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I am trying to learn more about the DOM and have been writing some traversal scripts. The algorithm I've come up with worked fine for part of what I was doing, but when I applied it to the whole body of the HTML document it got messed up. Here's the HTML:

<!DOCTYPE html>
<html lang='en'>
    <head>
        <meta charset='utf-8' />
        <title>Lumen Tests</title>
        <link rel='stylesheet' href='../../qunit/qunit.css' />
    </head>
    <body>
        <div id='qunit'></div>
        <div id='qunit-fixture'></div>

        <div id='wrapper'>
            <div id='header'></div>
            <div id='content'>
                <p id='para'>Lorem ipsum dolor sit amet.</p>
            </div>
            <div id='footer'></div>
        </div>

        <script src='../../qunit/qunit.js'></script>
        <script src='../lib/traverse.js'></script>
        <script src='../lib/lumen.js'></script>
        <script src='features.js'></script>
    </body>
</html>

And the JavaScript:

(function () {

    'use strict';

    function toArray(list) {
        var array = [],
            len = list.length,
            i = 0;

        while (i < len) {
            array[i] = list[i];
            i += 1;
        }

        return array;
    }

    function Traverse() {

        var that = this;

        this.allTags = function (node) {
            var context  = node || document.body,
                children = [],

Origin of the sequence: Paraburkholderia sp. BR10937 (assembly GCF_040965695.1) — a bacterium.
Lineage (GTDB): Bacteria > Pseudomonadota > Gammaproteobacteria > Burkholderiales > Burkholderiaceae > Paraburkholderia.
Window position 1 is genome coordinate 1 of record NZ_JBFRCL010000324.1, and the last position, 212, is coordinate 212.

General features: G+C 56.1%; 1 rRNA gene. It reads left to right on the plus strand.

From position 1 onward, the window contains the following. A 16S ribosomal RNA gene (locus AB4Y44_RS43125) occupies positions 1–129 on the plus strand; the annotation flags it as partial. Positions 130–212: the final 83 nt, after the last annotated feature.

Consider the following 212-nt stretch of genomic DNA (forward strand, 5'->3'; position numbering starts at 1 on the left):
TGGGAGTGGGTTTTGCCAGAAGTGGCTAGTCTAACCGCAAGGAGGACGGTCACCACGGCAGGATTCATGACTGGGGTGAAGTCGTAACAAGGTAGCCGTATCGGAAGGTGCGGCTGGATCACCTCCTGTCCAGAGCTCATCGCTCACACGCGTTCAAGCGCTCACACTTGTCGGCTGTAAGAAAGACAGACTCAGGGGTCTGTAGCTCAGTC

array = [],
                len,
                i = 0;

            children = toArray(context.childNodes);
            len = children.length;

            while (i < len) {
                if (children[i].nodeType === 1) {
                    array.push(children[i]);
                    array = array.concat(that.allTags(children[i]));
                }

                i += 1;
            }

            return array;
        };

    }

    var foo = new Traverse();
    window.Traverse = foo.allTags;

}());

alert(Traverse());

Now, this setup would work just fine when I passed document.getElementById('wrapper') to the traversal function, but when I leave it to use document.body it only gets two of the script elements. I tested this on Chrome 20.0.1132.34, Firefox 11.0, and IE 9 and they all had the same results. Through testing I did discover that the algorithm doesn't pass anything up, the childNodes property on document.body gives a length of 10 and when I turn it to an array and alert it the output is text, div, text, div, text, div, text, script, text, script. Can any of you explain why childNodes is not picking up the last two script tags? Thank you!

share|improve this question
    
What script is this code in? traverse.js? –  user1385191 Jun 17 '12 at 16:15
    
@MattMcDonald indubitably, good sir. –  Zach Jun 18 '12 at 0:23
    
Your code is operating before the other two scripts have been parsed. Placing the traverse script before the end tag of the <body> element will solve this problem without the "need" for fancy events. –  user1385191 Jun 18 '12 at 1:33

1 Answer 1

up vote 1 down vote accepted

By the time you call the traverse script, the other 2 scripts don't exist yet. Call traverse on domready.

document.addEventListener('DOMContentLoaded', function () {
    console.log(Traverse());
}, false);
share|improve this answer
    
Thanks, it seems obvious now . . . I shouldn't try to problem solve so early in the morning. XD –  Zach Jun 18 '12 at 0:20

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